Suddenly I understood what I had been told again and again during my last year and a half with Rudy and Josh. “It’s different in China. Wait till you meet Shifu. You’ll see.” I was overwhelmed with a desire to please this quiet, comfortable little man. It was completely inexplicable. He had said and done almost nothing.
At the same time, I was elated to feel this level of exhaustion, of complete physical drain. In a rush it brought back everything I had ever most loved about sports and training. My first running coach who taught me to love the sweat and the pain. Wrestling practices that would leave every muscle in my body incapable of motion. The purity of pushing to the absolute limits of capacity, to then create even more strength. I was already hooked.
Rudy stepped beside me and whispered. “You’ve passed the first test”.
I love to describe Shifu’s teaching energy as like Tai Chi Push Hands: meeting each student with exactly the energy they’d bring to him. He responded to mild interest with mild engagement. Casually interested visitors got a casual greeting. At the same time he responded to passion with passion. Once he had a sense of my dedication, he didn’t hold back. He poured energy into my training, moving my arms, positioning my shoulders and back, watching every detail of my movement and making continuous corrections.
His patience was limitless. He would explain the same ideas to me again and again as I struggled to feel or understand. Never once did I see him lose his cool or show even the slightest irritation. He would simply show me through example or by positioning my body, every time with the same enthusiasm, again and again as though I had just begun.
That night, as with all nights to follow, the sound of the scooter whining down the hill was followed by a brief pause and then… a collective exhale. The powerful magical intensity that held the whole garden would release as everyone reconvened at the center of the training area. “Did you see when Shifu made this move with his foot, just as he was turning?” “Suddenly I see it now: I just need to pull back slightly right before dropping…” Now we will spend the rest of our lives doing this.
Here in the mountains of Colorado, tucked down into a little forest, I choke as I try to take up one of our classic stances. I cry for my own loss, the loss of this person in my life and a future I had hoped to fill with learning from this man. I cry for the loss of the past, my time in China when everything was so incredibly alive and new and clear. I cry for China, as another of their irreplaceable treasures is lost without so much as a ripple in the pond of China’s awareness; China who struggles blindly forward through clouds of modern poison hoping for a better life and leaving their miracles behind.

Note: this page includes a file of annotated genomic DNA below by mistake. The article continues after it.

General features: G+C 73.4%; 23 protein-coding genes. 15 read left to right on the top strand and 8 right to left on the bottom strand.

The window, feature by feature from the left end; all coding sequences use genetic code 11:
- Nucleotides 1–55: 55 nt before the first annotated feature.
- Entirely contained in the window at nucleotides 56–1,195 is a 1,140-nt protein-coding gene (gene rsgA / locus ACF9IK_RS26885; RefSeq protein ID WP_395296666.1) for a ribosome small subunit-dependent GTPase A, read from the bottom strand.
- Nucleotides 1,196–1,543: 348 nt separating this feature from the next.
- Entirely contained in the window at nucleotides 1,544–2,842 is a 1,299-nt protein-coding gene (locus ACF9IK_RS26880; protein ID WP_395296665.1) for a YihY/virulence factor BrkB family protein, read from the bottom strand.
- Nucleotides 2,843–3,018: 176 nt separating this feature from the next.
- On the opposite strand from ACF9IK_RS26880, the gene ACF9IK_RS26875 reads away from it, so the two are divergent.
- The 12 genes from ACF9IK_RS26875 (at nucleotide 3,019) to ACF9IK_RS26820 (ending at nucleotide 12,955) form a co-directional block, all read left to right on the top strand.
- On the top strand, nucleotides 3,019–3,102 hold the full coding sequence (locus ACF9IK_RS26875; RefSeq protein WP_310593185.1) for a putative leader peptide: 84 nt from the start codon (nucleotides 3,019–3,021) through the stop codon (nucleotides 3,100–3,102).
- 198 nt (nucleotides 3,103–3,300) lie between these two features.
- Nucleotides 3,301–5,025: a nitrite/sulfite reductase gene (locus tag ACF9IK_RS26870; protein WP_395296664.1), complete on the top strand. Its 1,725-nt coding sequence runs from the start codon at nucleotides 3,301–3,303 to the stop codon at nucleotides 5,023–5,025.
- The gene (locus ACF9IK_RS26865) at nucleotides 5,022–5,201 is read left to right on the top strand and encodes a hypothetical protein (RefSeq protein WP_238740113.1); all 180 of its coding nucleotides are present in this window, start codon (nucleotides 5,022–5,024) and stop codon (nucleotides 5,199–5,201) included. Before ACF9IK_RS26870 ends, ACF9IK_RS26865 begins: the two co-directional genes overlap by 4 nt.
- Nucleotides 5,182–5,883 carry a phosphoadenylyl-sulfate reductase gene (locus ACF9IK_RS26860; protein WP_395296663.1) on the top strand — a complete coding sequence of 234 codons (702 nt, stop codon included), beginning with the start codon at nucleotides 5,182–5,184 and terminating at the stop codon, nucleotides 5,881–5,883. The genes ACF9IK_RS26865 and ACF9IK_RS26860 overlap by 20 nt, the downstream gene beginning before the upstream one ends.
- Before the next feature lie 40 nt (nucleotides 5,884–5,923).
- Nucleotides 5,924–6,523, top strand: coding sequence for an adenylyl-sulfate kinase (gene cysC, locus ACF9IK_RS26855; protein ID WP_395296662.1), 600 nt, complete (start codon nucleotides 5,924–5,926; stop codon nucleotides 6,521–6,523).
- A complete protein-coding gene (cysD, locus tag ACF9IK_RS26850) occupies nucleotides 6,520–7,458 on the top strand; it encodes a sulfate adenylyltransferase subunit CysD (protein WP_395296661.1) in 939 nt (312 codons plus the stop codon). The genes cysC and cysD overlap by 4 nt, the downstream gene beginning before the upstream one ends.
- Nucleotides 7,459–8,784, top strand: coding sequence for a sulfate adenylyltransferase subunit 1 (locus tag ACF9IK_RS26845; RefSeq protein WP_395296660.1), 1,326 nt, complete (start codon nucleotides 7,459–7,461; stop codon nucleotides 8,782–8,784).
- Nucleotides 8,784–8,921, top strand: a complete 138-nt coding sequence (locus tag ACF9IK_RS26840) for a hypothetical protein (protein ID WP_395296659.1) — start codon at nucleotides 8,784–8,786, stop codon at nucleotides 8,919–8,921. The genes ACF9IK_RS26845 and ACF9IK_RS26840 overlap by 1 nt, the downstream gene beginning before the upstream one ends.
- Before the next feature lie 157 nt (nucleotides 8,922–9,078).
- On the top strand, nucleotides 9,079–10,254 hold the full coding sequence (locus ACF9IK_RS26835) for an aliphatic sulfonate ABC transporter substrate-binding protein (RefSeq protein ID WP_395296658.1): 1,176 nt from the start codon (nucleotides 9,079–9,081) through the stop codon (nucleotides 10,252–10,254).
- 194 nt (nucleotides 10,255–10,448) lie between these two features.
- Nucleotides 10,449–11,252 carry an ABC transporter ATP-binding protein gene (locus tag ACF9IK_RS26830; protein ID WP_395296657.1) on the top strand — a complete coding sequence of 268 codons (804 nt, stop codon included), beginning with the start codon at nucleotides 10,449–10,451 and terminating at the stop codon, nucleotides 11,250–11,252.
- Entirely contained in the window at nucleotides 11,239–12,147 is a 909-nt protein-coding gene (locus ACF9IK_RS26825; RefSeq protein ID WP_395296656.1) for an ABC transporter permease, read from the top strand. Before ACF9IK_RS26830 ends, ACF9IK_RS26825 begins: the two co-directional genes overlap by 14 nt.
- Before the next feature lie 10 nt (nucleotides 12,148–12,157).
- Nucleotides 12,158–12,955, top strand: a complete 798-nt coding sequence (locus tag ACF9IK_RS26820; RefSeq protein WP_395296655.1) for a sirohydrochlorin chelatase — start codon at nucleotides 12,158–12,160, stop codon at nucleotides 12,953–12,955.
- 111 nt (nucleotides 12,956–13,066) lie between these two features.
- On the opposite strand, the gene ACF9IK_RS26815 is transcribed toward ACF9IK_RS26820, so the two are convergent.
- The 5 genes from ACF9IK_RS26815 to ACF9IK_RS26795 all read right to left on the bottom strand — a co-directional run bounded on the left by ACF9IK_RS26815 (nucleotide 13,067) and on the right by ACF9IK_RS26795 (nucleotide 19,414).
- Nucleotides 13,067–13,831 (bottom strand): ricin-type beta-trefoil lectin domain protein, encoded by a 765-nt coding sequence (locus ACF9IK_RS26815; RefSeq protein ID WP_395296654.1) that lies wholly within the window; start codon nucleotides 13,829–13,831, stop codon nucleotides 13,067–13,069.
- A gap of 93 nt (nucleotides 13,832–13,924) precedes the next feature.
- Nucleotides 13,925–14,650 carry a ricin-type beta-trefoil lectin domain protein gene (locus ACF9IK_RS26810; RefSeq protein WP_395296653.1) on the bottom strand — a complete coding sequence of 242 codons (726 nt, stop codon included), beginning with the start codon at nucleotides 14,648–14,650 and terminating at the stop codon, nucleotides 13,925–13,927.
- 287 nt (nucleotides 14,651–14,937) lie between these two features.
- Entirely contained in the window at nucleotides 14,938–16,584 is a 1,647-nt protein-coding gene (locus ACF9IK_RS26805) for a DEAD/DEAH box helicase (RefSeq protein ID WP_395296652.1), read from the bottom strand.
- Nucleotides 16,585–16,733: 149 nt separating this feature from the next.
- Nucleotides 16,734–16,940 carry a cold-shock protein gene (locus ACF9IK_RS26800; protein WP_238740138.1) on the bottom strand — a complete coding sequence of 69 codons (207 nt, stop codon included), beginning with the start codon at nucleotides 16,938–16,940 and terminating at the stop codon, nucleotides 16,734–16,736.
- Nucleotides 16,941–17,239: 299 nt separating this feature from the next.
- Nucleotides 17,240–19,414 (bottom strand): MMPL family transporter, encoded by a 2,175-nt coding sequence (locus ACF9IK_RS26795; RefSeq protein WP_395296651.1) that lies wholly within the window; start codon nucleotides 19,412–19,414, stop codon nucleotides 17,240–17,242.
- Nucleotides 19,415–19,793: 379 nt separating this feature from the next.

But I don’t need to cry for Shifu. He lived to the last moment teaching passionately dedicated students who crossed oceans over and over to find him, who wrapped their lives around their time on the mountain. He was also a Daoist (道教, Dàojiào) in the original sense of the word. Despite having literally fought his way through the cultural revolution he found a way to become peaceful even in his passion, his small smile a ready reminder that nothing was ever really that bad. Here in the woods I draw on that way of being, that way of knowing we are earth, will return to earth, and have always been earth.
Shifu was a father to many of us, and a living connection with hundreds of years of learning. Now that learning lives in us, pieces scattered throughout our little group. Rudy Ibarra may be the only one who knows some of the advanced techniques. Josh Shain may be the last person on earth who knows one of the Ziranmen Tai Chi (太极拳, Tàijí quán) forms. We are now the vessels who hold this fragile treasure.
I mentioned earlier that Shifu never wanted any form of formality despite our desire to show respect. The only gesture he allowed us was as he was leaving. When he wrapped up practice, just before he walked to his scooter to disappear down the mountain, we would all pause and say, “màn zǒu” (慢走, go slowly).
(Màn zǒu shīfu. Màn zǒu.)